The UK's new Border Operating Model must deliver a level playing field, says NFU

As the government announces its new Border Operating Model for Great Britain, the NFU urges both the UK and EU to work together to agree long-term arrangements as a matter of priority so trade can flow as smoothly as possible while new border infrastructure and systems are put in place.
calendar icon 15 March 2021
clock icon 2 minute read
National Farmers Union

The UK government recently announced changes to its Border Operating Model, extending the previous 1 April 2021. Here are the new guidelines:

  1. Pre-notification and export health certification for animal products will not be required until 1 October 2021, and for low-risk plant and plant products until 1 January 2022.
  2. Physical checks at the border will not take place on a range of agri-food products and high-risk plants until 1 January 2022. These will be carried out at Border Control Posts.
  3. Physical checks on live animals and low-risk plants and plant material will not take place until March 2022. These will be carried out at Border Control Posts.
  4. The EU has applied full Sanitary and Photosanitary controls on UK exports entering its market for all agri-food products.

NFU President Minette Batters said: “Since 1 January the UK’s agri-food sector has been struggling with the additional costs and burdens that moving goods to the EU now entails. It is therefore frustrating that our government is not taking a similar approach to the treatment of imports coming into Great Britain from the EU.

“Our exporters face additional costs and run the risk of financial losses if products are turned back or held up at the border, yet today’s announcement means that EU producers will maintain access to the UK market relatively burden-free for a considerable amount of time. It is crucial that we achieve a level playing field with pragmatic checks on imports and exports as quickly as possible.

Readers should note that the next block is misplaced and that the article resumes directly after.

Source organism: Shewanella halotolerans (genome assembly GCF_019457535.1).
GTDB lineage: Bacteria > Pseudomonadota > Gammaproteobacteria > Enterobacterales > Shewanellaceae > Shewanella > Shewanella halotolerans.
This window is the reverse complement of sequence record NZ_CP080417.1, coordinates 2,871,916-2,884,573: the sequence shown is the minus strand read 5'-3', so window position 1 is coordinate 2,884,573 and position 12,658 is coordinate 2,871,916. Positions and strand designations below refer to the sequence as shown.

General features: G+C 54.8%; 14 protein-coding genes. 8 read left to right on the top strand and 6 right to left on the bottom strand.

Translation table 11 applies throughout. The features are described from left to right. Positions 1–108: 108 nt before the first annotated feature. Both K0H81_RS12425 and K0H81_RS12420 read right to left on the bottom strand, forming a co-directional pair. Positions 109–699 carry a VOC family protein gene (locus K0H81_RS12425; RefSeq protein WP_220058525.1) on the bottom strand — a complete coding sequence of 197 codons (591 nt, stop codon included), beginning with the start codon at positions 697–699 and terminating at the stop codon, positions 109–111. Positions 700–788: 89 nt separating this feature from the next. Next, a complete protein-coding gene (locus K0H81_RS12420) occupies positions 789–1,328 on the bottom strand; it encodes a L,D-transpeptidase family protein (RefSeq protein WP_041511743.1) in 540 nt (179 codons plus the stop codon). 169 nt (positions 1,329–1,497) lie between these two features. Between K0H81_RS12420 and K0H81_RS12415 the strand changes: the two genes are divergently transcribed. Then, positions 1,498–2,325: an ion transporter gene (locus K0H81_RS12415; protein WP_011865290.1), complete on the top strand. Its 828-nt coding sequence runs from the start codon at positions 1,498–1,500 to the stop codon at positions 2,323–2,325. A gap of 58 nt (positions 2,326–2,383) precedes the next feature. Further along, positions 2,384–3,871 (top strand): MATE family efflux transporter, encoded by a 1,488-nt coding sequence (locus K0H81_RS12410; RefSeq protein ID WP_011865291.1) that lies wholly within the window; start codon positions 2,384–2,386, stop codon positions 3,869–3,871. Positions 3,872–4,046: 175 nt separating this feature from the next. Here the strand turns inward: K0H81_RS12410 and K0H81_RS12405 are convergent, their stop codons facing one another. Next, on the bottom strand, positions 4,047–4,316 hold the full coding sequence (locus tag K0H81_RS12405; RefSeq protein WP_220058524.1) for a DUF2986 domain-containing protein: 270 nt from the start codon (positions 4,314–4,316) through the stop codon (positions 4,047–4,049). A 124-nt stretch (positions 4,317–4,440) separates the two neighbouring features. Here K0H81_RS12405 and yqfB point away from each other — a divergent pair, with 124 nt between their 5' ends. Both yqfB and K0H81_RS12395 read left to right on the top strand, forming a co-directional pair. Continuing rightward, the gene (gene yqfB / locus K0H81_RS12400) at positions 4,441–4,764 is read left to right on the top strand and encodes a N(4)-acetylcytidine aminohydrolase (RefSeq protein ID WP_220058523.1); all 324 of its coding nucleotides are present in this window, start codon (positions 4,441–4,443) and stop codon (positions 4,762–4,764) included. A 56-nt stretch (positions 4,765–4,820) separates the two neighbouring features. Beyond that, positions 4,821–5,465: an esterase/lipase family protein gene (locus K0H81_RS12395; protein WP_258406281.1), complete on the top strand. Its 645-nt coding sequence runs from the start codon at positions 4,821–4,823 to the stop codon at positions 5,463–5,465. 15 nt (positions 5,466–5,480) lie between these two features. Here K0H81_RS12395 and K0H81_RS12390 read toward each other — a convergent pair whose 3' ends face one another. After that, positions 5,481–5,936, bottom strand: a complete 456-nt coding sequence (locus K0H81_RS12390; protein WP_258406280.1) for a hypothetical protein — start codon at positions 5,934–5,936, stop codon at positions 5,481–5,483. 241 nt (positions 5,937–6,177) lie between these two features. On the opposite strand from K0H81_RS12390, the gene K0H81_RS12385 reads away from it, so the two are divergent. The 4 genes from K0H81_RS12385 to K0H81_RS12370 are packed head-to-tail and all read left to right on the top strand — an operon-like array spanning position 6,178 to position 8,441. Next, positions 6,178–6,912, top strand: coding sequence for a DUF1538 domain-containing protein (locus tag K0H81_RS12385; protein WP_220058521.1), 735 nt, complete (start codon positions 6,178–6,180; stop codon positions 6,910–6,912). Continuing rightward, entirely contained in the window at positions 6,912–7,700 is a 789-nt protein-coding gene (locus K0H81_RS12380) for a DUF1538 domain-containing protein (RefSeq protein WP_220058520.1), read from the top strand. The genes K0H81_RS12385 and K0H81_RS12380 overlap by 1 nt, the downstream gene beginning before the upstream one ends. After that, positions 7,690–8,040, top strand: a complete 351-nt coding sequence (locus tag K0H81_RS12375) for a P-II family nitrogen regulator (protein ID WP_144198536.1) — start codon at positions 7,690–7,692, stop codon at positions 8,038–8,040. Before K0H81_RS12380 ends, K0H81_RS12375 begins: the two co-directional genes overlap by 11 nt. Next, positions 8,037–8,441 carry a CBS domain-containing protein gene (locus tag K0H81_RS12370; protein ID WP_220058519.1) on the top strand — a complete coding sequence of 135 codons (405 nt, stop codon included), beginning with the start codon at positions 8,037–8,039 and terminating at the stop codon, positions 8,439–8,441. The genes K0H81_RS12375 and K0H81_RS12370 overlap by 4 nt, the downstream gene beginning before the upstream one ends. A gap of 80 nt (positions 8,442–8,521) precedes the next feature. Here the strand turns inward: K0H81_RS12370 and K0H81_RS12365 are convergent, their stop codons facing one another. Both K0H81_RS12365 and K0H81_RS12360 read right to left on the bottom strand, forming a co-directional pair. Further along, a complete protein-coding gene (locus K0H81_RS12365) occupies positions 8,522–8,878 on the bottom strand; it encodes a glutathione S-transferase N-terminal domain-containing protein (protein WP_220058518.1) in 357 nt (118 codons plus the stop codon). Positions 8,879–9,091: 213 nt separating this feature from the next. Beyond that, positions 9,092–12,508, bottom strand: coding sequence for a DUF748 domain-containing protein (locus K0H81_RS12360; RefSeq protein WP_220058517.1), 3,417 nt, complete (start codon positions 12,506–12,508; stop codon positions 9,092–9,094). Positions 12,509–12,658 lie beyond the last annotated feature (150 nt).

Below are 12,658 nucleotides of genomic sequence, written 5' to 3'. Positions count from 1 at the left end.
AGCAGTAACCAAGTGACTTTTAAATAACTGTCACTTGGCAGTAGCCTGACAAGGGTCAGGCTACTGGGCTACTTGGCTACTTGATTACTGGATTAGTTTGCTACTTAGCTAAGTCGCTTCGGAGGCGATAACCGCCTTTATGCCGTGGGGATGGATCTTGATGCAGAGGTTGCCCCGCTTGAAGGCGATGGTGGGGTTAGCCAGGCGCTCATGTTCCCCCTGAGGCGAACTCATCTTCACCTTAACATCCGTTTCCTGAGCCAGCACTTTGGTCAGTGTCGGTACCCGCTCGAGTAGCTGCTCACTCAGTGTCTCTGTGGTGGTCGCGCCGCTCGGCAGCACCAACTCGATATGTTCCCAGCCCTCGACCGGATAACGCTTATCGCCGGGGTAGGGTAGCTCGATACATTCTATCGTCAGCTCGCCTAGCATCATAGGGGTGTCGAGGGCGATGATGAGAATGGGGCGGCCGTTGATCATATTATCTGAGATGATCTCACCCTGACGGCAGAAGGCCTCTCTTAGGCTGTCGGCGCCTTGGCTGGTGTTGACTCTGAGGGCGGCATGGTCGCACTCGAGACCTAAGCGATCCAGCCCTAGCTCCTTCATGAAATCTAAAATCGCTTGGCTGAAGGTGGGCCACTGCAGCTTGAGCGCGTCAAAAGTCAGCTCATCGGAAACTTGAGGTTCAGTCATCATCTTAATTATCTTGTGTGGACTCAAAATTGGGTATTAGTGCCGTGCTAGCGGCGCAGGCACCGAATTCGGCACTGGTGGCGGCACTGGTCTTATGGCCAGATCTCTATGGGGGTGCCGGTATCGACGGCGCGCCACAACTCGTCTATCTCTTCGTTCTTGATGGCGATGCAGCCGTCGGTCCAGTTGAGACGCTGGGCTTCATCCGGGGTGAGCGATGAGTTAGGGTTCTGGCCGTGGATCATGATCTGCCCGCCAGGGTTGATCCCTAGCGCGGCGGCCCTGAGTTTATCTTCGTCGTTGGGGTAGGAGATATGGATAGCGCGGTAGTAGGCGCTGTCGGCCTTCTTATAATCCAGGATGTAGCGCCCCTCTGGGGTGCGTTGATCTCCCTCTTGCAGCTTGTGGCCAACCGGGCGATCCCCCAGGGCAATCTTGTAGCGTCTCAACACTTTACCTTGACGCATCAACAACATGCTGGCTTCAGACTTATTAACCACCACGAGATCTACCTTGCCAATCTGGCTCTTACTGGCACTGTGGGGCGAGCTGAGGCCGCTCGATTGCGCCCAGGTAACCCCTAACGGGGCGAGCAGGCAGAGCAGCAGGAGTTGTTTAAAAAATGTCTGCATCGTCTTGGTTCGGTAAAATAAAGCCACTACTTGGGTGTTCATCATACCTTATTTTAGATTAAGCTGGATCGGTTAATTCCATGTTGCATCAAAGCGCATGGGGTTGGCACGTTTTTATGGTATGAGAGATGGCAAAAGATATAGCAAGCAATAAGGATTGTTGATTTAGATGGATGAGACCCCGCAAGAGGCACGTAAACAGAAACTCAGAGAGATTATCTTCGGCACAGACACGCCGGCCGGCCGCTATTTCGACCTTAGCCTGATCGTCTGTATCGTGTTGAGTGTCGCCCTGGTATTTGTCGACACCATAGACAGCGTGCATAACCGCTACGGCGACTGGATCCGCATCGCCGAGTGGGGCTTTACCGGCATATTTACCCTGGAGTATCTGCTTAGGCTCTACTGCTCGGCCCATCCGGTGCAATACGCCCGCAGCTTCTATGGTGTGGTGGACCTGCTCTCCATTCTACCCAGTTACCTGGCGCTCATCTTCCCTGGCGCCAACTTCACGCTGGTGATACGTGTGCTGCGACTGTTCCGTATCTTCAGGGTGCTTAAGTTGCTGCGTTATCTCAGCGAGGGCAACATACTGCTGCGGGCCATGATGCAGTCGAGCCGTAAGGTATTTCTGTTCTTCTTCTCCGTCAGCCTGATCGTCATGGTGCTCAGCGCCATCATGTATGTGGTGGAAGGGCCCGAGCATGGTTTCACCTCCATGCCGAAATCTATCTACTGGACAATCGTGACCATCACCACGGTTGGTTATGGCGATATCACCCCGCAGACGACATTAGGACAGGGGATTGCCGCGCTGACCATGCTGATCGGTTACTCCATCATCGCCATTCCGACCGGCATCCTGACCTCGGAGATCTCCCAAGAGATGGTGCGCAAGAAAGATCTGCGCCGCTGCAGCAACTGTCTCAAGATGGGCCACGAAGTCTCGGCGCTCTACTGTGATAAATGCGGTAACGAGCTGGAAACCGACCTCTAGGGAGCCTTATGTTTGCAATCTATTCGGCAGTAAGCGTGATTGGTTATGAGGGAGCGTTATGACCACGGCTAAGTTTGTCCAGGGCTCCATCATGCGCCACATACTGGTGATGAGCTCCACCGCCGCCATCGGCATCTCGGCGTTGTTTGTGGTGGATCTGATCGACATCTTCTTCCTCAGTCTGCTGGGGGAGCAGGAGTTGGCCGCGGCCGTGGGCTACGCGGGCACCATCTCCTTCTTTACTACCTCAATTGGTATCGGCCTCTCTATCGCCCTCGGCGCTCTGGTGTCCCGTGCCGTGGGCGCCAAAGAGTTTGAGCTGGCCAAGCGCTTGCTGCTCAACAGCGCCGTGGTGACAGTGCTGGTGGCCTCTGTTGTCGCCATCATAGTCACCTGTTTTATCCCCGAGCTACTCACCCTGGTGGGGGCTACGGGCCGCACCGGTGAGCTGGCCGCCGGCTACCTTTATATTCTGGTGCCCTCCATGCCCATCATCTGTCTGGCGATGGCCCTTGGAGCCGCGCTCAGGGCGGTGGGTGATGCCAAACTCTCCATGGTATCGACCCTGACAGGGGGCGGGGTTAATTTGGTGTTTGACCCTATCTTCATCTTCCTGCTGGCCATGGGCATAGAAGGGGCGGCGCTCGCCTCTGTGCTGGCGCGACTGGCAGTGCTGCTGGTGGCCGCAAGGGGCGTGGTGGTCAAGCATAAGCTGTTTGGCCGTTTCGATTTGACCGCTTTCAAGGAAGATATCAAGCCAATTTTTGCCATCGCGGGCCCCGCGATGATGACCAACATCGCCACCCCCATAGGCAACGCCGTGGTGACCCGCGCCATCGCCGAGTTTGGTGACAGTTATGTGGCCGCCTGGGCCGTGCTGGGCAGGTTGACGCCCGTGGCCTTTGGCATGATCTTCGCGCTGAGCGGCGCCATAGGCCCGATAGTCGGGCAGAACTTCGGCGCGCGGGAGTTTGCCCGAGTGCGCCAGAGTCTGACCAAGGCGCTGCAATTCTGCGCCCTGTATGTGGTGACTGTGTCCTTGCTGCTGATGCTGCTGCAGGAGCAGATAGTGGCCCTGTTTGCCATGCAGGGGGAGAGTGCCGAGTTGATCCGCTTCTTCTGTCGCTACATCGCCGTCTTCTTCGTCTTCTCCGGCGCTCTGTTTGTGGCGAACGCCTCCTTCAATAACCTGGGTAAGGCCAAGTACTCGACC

“However, we also recognise that for certain food products this extension is a necessary step to ensure supermarket shelves remain well stocked.

“Live animal imports for breeding will not require checks at Border Control Posts until March next year, which is a pragmatic solution whilst there are still no UK facilities able to host them at the border. We will continue our discussions with ports in both the UK and EU that would be able to suitably support this trade to try to ensure it can continue.

“There remains a lot of outstanding issues that we want the UK and the EU to resolve as part of ongoing relationship discussions. More needs to be done to address the burdens on exporters to the EU, including the digitalisation of outdated paperwork requirements for health and organic certificates, and streamlining physical and administrative checks at the border.

“We also need the continued ban on exports of UK seed potatoes to be urgently addressed. In the meantime, while the ban remains in place, our government must set out how it will support the British growers affected.”

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